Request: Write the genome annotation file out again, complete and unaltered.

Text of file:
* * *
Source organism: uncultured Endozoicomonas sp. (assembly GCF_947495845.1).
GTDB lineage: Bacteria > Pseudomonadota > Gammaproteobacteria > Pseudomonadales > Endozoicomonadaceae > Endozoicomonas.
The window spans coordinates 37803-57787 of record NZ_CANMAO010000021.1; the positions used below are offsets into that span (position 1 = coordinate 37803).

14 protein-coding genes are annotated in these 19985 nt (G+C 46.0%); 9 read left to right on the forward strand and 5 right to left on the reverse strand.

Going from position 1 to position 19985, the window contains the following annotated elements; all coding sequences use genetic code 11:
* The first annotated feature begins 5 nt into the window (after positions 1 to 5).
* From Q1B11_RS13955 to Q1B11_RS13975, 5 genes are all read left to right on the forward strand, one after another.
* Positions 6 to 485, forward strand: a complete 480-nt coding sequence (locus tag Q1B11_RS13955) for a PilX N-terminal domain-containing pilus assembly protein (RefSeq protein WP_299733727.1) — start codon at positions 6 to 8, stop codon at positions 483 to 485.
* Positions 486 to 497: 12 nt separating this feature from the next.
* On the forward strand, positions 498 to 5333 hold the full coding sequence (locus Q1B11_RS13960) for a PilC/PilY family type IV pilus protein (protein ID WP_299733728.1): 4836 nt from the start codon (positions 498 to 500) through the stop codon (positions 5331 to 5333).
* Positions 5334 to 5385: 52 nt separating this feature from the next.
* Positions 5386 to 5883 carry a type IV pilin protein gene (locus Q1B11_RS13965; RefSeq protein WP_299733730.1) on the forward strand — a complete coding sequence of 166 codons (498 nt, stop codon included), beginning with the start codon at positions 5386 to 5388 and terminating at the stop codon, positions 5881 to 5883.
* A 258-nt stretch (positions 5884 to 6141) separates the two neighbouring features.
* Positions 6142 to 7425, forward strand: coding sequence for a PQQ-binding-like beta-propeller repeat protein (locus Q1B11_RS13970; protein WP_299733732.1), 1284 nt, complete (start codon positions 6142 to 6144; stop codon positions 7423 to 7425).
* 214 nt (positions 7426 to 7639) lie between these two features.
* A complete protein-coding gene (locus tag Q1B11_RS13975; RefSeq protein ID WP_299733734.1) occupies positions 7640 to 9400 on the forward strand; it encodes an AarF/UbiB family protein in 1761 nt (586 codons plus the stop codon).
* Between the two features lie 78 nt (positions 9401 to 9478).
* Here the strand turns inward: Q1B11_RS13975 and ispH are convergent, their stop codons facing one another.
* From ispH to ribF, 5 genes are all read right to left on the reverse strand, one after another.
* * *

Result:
Source organism: uncultured Endozoicomonas sp. (assembly GCF_947495845.1).
GTDB lineage: Bacteria > Pseudomonadota > Gammaproteobacteria > Pseudomonadales > Endozoicomonadaceae > Endozoicomonas.
The window spans coordinates 37803-57787 of record NZ_CANMAO010000021.1; the positions used below are offsets into that span (position 1 = coordinate 37803).

14 protein-coding genes are annotated in these 19985 nt (G+C 46.0%); 9 read left to right on the forward strand and 5 right to left on the reverse strand.

Going from position 1 to position 19985, the window contains the following annotated elements; all coding sequences use genetic code 11:
* The first annotated feature begins 5 nt into the window (after positions 1 to 5).
* From Q1B11_RS13955 to Q1B11_RS13975, 5 genes are all read left to right on the forward strand, one after another.
* Positions 6 to 485, forward strand: a complete 480-nt coding sequence (locus tag Q1B11_RS13955) for a PilX N-terminal domain-containing pilus assembly protein (RefSeq protein WP_299733727.1) — start codon at positions 6 to 8, stop codon at positions 483 to 485.
* Positions 486 to 497: 12 nt separating this feature from the next.
* On the forward strand, positions 498 to 5333 hold the full coding sequence (locus Q1B11_RS13960) for a PilC/PilY family type IV pilus protein (protein ID WP_299733728.1): 4836 nt from the start codon (positions 498 to 500) through the stop codon (positions 5331 to 5333).
* Positions 5334 to 5385: 52 nt separating this feature from the next.
* Positions 5386 to 5883 carry a type IV pilin protein gene (locus Q1B11_RS13965; RefSeq protein WP_299733730.1) on the forward strand — a complete coding sequence of 166 codons (498 nt, stop codon included), beginning with the start codon at positions 5386 to 5388 and terminating at the stop codon, positions 5881 to 5883.
* A 258-nt stretch (positions 5884 to 6141) separates the two neighbouring features.
* Positions 6142 to 7425, forward strand: coding sequence for a PQQ-binding-like beta-propeller repeat protein (locus Q1B11_RS13970; protein WP_299733732.1), 1284 nt, complete (start codon positions 6142 to 6144; stop codon positions 7423 to 7425).
* 214 nt (positions 7426 to 7639) lie between these two features.
* A complete protein-coding gene (locus tag Q1B11_RS13975; RefSeq protein ID WP_299733734.1) occupies positions 7640 to 9400 on the forward strand; it encodes an AarF/UbiB family protein in 1761 nt (586 codons plus the stop codon).
* Between the two features lie 78 nt (positions 9401 to 9478).
* Here the strand turns inward: Q1B11_RS13975 and ispH are convergent, their stop codons facing one another.
* From ispH to ribF, 5 genes are all read right to left on the reverse strand, one after another.